XDrive Photo Lesson 19 – High Speed Photography

This is my submission for XDrive Photo Lesson 19 – High Speed Photography.

The first problem I ran into was that all photos were underexposed. Raj did mention this potential problem, but I thought our kitchen was quite bright on that day, so I was surprised. I did get a couple of “workable” photos, but as soon as I brightened them, the noise became unbearable. (I really don’t like noise!)

I need light, I thought to myself. I tried house flash light first, and it didn’t help too much. Speedlight or on-camera flash worked! Problem solved, I thought. However, when I checked EXIF data, they all said shutter-speed 1/200. Would Raj consider 1/200 high-speed?

I set shutter-speed to 1000 and tried again. As soon as I pressed the shutter release button, it switched back to 200. I knew that was the flash-sync-speed set in the camera, but how do I get over that sync speed?

I changed camera setting here and there, but just couldn’t make it work. I was about to give up, thinking maybe I could submit some outdoor photos. What happened next, I honestly can’t remember. All I can say is that somehow I saw a video called, “Beginners Guide to High Speed Sync Flash Photography”. OMG, there is a way to go above the flash sync speed! Now, I am excited!

The first 3 photos were indoor photos; a speed light was used. I am really cut down my photo size (See Cee’s comment in my previous post if you are interested.) Please let me know if you have any problem with these photos.

(F/2.8 1/2000 Sec., ISO-800, 105 mm) I purposely set it to F2.8 because I wanted to focus on the water drop only.

(F/5, 1/2000 Sec. , ISO-800, 105 mm)

(F/5, 1/2000 Sec. , ISO-800, 105 mm) I swirled the wine glass to keep the small golf ball rolling around, and took the photo. (I guess you have to take my words for this! 😉

The next 3 photos were outdoor photos. The first two were drive-by shooting (in Shutter speed mode) – our car was going 70 miles per hour.

(F/5.6, 1/1000 Sec., ISO-200, 116 mm) I set the speed to 1/1000 Sec., because it was getting dark and I wasn’t sure if any faster speed would work. In fact, I wasn’t sure this speed would work either.

(F/3.5, 1/1000 Sec., ISO-400, 28 mm)

(F/10, 1/2000 Sec., ISO-800, 52 mm)

Thank you, Raj, for another great lesson.

Thanks for visiting my blog.

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Photo Experimenting 2: Playing with Water, oil, bubbles

Kelly at “Shutterbug Diary” commented on my Photo Experimenting 1, giving me a link to a different video saying I might find it interesting. She was right. (Thanks, Kelly.)

Video 1: Oil+Water+Soap (Add soap will make it easier, it said at one point.)

(It took me many tries, I have to tell you.)

My experience:

1. When I watched the video, I didn’t realize how small those bubbles were. I was shock when I saw the real thing. 😉

2. The direction of the light is more crucial than I thought. After failing for several times, I finally changed where I placed the flashlight, and that did the trick. For me, anyway.

3. I tried to manually combine several small bubbles into a bigger one, and wasn’t very successful. My guess is that I might add a little too much of the soap.

4. The color was a nice surprise. I had an orange color place-mat under the glass.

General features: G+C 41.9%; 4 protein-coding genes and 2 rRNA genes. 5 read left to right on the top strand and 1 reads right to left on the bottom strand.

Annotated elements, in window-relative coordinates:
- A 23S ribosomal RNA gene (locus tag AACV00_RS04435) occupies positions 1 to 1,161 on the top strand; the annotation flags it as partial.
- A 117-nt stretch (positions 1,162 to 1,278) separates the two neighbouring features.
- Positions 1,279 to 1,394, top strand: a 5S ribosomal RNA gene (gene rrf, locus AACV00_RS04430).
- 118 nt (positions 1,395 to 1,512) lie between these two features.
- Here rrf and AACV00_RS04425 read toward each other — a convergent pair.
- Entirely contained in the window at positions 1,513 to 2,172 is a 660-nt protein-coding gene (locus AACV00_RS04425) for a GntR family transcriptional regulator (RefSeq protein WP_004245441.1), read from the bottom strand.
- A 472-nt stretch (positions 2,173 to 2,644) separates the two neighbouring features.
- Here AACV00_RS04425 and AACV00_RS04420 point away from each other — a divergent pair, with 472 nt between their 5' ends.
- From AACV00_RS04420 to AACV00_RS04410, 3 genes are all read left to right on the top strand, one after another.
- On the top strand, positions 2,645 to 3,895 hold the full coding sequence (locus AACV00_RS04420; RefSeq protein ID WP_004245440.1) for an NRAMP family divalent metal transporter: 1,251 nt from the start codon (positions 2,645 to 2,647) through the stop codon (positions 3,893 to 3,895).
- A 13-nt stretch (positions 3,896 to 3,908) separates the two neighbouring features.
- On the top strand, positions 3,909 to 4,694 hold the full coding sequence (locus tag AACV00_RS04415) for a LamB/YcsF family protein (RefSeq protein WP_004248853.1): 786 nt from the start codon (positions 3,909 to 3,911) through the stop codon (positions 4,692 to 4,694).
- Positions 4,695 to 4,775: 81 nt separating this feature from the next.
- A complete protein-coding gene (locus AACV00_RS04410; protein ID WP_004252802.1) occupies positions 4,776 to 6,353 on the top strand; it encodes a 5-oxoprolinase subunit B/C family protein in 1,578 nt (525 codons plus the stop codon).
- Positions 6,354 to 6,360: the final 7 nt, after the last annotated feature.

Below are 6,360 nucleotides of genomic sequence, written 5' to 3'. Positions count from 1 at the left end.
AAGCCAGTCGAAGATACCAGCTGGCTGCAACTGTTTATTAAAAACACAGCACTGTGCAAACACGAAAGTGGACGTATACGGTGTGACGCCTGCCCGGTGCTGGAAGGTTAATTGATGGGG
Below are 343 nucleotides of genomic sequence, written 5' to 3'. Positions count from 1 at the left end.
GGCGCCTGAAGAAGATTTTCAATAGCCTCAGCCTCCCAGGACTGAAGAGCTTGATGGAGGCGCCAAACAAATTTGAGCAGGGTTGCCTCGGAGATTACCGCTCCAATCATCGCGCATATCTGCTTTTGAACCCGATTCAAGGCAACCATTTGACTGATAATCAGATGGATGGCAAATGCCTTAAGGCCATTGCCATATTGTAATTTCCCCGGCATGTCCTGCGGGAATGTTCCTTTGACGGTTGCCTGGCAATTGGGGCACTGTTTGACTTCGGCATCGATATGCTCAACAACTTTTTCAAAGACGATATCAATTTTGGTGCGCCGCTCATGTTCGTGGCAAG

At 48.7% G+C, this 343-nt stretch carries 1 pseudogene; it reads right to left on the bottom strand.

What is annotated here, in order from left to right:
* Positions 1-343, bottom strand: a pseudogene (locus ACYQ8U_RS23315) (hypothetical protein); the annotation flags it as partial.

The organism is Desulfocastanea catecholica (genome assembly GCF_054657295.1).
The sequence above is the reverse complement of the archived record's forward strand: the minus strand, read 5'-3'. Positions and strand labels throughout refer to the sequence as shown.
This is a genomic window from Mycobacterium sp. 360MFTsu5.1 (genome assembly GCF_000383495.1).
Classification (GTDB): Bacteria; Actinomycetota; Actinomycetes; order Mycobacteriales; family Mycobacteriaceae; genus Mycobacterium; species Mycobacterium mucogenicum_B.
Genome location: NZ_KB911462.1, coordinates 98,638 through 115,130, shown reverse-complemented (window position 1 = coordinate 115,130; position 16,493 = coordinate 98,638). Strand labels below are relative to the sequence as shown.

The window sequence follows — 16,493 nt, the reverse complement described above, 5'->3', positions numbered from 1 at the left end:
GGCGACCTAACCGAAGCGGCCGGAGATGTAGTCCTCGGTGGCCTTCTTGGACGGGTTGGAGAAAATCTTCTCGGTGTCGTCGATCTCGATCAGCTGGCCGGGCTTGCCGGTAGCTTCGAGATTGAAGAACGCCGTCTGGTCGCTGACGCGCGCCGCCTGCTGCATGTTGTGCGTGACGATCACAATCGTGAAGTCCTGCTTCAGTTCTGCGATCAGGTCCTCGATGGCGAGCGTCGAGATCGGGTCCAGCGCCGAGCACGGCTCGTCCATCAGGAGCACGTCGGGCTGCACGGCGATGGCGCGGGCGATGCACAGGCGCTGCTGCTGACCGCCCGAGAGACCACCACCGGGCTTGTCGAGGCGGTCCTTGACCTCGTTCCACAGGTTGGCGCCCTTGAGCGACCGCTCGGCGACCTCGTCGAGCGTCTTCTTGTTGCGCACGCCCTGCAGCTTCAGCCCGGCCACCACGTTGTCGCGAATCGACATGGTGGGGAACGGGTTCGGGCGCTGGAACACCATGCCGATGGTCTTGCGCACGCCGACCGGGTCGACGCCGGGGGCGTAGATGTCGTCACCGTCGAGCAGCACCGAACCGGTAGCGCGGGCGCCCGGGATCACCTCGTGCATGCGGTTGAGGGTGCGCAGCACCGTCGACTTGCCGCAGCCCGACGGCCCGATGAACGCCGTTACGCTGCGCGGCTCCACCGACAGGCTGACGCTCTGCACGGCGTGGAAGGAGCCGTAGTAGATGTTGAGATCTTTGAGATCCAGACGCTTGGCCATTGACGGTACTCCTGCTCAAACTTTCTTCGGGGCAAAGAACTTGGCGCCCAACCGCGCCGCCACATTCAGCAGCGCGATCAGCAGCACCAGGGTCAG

5. I did darken the left top corner to erase the company name for the glassware.

Video 2: Oil+water

After watching one video, you will start seeing similar videos popping up. The difference between this one and the previous one is that it doesn’t add soap.

My experience:

1. It’s easier this time since I kind of know where the flash light should be.

2. This, actually, is the result I had expected from previous experience.

3. Again, I used a household flashlight… because I was lazy.

Video 3: Rain-X and water

This is another video that popped up on my pc. Mark Wallace, actually, is the first photographer whose video I subscribed. His teaching style is straight-to-the-point, which I appreciate a lot. In this case, I would recommend to click the photo to see a bigger version of it.

My experience:

1. I had a hard time to get this work. I, actually, went back to watch his video again. F22, he said.

2. After I switched to speed-light, not using my trustful flashlight, I finally made some progress.

3. Rain-x makes it easier to hand shape water droplets.

Video 4: Frozen Bubbles (water, corn syrup, sugar, dish soap)

After having a few extreme cold days, frozen-bubbles videos started popping up. I thought to myself: I can’t change the weather; I may as well take advantage of it. While waiting for a warmer day to go to a store to get corn syrup, I saw Kelly post a photo of a frozen bubble, which I liked a lot.

It should look better, I thought. My heart wanted to keep trying, but my hands wanted to quit. My husband said, “Why don’t you do it in the garage?”

My experience:

1. Straw worked better.

2. Even a tiny wind could break those bubbles. I thought it was a pretty calm day, but, still, I had to move to a corner of the house to block almost-not-there wind.

3. Garage worked (no wind), but since it’s warmer, it took longer.

4. It still can be better; Winter is not over yet 😉

Thanks for visiting my blog.

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XDrive Photo Lesson 18 – Golden Hour (Again)

This is my second submission for XDrive Photo Lesson 18 – Golden Hour.

We had many cloudy days recently, but once in a while we did see a clear sky. It was too cold to go out, so I took these photos from inside of the house. I didn’t make too many changes in post-processing. They were beautiful (the light) as they were. I want to share them with you, because I believe that beautiful things (or light) are meant to be shared.